By Jackie Johnson ND, Planhigion Herbal Learning Center. Northeast Wisconsin Unit of the Herb Society of America
According to the groundhog, winter’s health challenges will be with us for a few more weeks. The following Herbal Hacks might help fight the “crud” that seems to circulate during this time of year.
Add Astragalus to your soups and stews. The Chinese have been doing this for centuries, claiming it boosts their immune systems. It comes in stick (don’t eat them) or powder form.
Use more Garlic in cooking (waiting 15 minutes from cutting to pot to let it activate itself).
Current research suggests Echinacea may shorten the duration and severity of the flu, if used within 36 hours of onset. Echinacea comes in teas and tinctures and becomes even more effective when paired with ginger. It is recommended to use Echinacea on an as-needed basis.
In the 1980’s research out of Israel found Elderberry effective against the bird flu. It appeared to inhibit the virus from entering cells walls and replicating. Based on this study, Sambucol was developed and patented. You can find Sambucol over-the-counter at most stores now.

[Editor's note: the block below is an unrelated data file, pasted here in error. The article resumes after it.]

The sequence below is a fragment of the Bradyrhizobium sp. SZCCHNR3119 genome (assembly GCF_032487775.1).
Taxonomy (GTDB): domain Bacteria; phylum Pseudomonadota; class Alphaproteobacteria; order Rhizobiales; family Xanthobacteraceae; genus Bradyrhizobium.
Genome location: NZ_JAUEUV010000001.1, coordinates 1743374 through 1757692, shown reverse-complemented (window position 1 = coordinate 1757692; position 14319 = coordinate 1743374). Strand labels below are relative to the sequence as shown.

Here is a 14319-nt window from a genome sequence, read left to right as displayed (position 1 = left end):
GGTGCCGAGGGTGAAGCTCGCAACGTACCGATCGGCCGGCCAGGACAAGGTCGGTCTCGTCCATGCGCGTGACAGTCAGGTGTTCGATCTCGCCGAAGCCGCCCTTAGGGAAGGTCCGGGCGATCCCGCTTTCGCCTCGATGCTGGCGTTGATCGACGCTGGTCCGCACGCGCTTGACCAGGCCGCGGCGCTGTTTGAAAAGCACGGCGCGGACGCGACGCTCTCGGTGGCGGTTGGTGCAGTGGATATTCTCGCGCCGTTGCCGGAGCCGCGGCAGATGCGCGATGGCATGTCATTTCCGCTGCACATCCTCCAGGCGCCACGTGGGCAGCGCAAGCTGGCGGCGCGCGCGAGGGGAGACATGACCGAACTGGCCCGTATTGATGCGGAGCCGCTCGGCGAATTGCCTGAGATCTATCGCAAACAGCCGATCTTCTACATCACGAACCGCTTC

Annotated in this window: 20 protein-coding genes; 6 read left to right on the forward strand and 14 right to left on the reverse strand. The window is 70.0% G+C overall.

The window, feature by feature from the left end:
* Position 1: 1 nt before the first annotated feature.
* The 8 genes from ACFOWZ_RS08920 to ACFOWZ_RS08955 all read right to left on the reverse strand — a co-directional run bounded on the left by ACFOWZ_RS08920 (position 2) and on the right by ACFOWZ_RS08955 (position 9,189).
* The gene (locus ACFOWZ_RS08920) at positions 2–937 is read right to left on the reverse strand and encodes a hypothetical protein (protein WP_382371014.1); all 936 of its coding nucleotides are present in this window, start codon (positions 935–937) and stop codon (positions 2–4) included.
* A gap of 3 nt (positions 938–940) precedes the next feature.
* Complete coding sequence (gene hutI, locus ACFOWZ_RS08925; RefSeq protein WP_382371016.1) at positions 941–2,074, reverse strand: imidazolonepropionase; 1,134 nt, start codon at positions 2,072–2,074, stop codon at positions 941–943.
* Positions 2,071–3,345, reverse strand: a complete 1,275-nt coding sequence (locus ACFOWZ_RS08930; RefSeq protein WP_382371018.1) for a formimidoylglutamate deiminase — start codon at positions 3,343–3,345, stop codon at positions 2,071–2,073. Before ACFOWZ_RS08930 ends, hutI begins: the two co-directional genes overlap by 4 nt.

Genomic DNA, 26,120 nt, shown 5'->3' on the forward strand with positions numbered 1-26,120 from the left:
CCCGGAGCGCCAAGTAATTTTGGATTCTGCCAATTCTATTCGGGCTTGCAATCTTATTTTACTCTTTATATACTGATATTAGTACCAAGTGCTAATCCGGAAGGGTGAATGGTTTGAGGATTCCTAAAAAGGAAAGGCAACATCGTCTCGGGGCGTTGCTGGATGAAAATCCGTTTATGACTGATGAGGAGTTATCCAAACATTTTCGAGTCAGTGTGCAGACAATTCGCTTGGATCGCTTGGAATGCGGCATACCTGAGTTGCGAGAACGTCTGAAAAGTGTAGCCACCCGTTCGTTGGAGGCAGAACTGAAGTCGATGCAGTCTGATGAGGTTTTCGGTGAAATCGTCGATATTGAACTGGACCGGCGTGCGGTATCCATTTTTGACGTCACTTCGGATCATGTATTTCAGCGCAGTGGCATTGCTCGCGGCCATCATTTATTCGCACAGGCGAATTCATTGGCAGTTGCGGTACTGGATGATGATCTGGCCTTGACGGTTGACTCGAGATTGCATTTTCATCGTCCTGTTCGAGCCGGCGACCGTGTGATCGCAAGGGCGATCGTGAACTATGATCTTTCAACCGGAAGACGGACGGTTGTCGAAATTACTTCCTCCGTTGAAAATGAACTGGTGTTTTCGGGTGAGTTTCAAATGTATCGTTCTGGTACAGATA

Records indicate star anise has been used since at least 200 BC by the Chinese as an expectorant and warming digestive aid. It can be used as a tea or a tincture. Did you know more than 50% of the world’s star anise crop is purchased by Roche Pharmaceutical to make Tamiflu? Since Roche has now synthesized the shikimic acid they were extracting, hopefully the market will open up. I make a vegetable glyceride of star anise which allows me to take it to work and use it at the first inkling of a cold or flu.
Fire Cider: After the recent massive sharing of fire cider recipes, just google FIRE CIDER. Generally they include garlic, onion, ginger, horseradish, lemon, cayenne and apple cider vinegar but there are many variations and additional ingredients to add. Generally all the ingredients are chopped, put in a quart jar, covered the apple cider vinegar and let sit (shaking daily) for a month. Then, strain, rebottle into a clean and sterilized bottle and used as needed. I use much of mine as a salad dressing. Others add to honey and drink as a tonic.
It is the policy of The Herb Society not to advise or recommend herbs for medicinal or health use. This information is intended for educational purposes only and should not be considered as a recommendation or an endorsement of any medical or health treatment..